I fell deep into the archives of Elza Sunderland's textile designs on LACMA.com's online collection. I just couldn't resist posting more of her work. Most of these are from the 40s and 50s. I'll post a roundup of her floral and geometrics designs over the weekend, I hope you enjoy!
have a nice weekend!
*how good are the colors on the beachy design? and that ferret (?) print is crazy in the best way.
every month we send out a newsletter with color inspiration, swatch of the month and other fun things like what we're listening to and what galleries we want to visit. It's also a good way to know when we will be in your area if you are ever in need of a vintage swatch or two.
Elza was born in Hungary, educated in New York and was highly involved in the apparel industry in LA in the 40's and 50s.
I recently came across Elza's work while trolling the digital archives of the LACMA museum. Her body of textile design is extensive (over 2,000 designs in her nearly 40 year career), I encourage you to go take a look. I'm a sucker for a good conversational print and her designs have lots of fun ones.
I have a couple upcoming posts lined up to share some of my favorites from her body of work.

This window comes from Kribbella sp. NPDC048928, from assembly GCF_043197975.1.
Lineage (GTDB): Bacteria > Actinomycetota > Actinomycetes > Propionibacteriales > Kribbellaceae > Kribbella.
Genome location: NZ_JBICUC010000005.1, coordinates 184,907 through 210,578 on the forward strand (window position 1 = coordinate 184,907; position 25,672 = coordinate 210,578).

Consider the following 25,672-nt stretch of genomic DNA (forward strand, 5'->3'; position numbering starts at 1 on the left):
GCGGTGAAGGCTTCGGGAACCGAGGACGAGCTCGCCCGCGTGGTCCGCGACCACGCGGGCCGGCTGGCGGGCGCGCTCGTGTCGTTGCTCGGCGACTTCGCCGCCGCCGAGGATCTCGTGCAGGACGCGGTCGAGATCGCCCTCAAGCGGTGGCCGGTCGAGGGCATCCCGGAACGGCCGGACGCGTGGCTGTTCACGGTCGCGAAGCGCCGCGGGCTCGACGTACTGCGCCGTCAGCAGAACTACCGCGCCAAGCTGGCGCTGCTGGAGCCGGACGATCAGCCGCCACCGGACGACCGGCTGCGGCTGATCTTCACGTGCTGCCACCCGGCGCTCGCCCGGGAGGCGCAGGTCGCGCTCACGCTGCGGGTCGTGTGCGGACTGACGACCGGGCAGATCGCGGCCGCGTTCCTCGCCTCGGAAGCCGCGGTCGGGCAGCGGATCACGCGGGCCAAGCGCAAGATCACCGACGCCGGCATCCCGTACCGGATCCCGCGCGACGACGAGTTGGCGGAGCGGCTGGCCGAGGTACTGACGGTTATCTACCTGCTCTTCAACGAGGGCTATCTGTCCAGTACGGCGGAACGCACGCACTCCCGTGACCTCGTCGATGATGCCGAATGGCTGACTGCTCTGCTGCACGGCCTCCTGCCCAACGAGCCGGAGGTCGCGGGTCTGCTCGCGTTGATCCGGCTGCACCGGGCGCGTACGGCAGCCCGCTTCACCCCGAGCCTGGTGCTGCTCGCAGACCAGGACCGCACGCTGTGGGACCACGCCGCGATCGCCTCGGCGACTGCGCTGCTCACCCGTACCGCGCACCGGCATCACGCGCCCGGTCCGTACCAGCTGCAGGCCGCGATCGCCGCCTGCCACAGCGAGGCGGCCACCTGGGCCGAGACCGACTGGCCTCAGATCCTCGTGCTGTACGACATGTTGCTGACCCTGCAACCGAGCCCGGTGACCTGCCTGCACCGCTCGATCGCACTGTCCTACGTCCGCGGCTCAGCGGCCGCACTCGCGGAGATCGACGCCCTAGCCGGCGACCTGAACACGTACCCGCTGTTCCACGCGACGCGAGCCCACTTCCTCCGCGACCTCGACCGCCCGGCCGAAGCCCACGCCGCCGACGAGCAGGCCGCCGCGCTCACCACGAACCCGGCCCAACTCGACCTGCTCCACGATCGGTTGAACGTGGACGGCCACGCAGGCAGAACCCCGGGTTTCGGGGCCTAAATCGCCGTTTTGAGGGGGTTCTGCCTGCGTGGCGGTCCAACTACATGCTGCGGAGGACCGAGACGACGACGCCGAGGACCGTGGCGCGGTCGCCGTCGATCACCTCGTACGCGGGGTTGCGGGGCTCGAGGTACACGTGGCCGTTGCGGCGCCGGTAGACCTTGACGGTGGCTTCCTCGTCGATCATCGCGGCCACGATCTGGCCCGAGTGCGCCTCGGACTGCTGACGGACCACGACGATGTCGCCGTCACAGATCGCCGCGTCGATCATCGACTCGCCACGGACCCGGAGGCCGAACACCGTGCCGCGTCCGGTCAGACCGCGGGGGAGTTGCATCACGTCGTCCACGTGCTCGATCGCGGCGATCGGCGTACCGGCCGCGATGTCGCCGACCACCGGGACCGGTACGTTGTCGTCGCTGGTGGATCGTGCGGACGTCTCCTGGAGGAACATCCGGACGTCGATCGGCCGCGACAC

this past weekend Missi and I hosted a spring flower social. we thought it would be fun to get together with friends and arrange flowers and eat food (everyone's gotta eat, right?). we went up earlier in the day to the LA Flower Market and bought lots of pretty flowers. if you live in the LA area it definitely worth a trip. lots of fun stuff to choose from! we also got a little crafty and made little vases for our arrangements. some wrapped their vases in different color twine (loved the neon string), fabric and ribbon. oh, and of course spray paint was involved.
brian also took some amazing photos of the arrangements that I'll post later on today...a part II if you will.
well done ladies! a successful start to spring.
*I grabbed some images from instagram accounts. hope you don't mind! :)
Leo Lionni (1910-1999) was a Dutch born artist. During the beginnings of WWII, he left Europe for New York. Without formal training in design, he landed a job at a top advertising agency, N. W. Ayer & Son and became one of America's top art directors. During his professional career at the ad agency he coined the slogan "Never underestimate the power of a woman", used in Ladies Home Journal and pushed for new and exciting imagery commissioning Alexander Calder, Saul Steinberg, Willem de Kooning and the young Andy Warhol. After retiring on his 50th birthday, he moved to Italy to pursue his own creative interests.
I'm always on the lookout for cute children's gifts to give friends with kids. Leo illustrated a few great books later in his life and Swimmy and Little Blue and Little Yellow are two of my favorites.
Many of you may already be aware, but Miss Moss does an amazing job of mixing street style photos with famous works of art. I think her approach is so inspiring and fun. (the colors in the first one are great, don't you think?)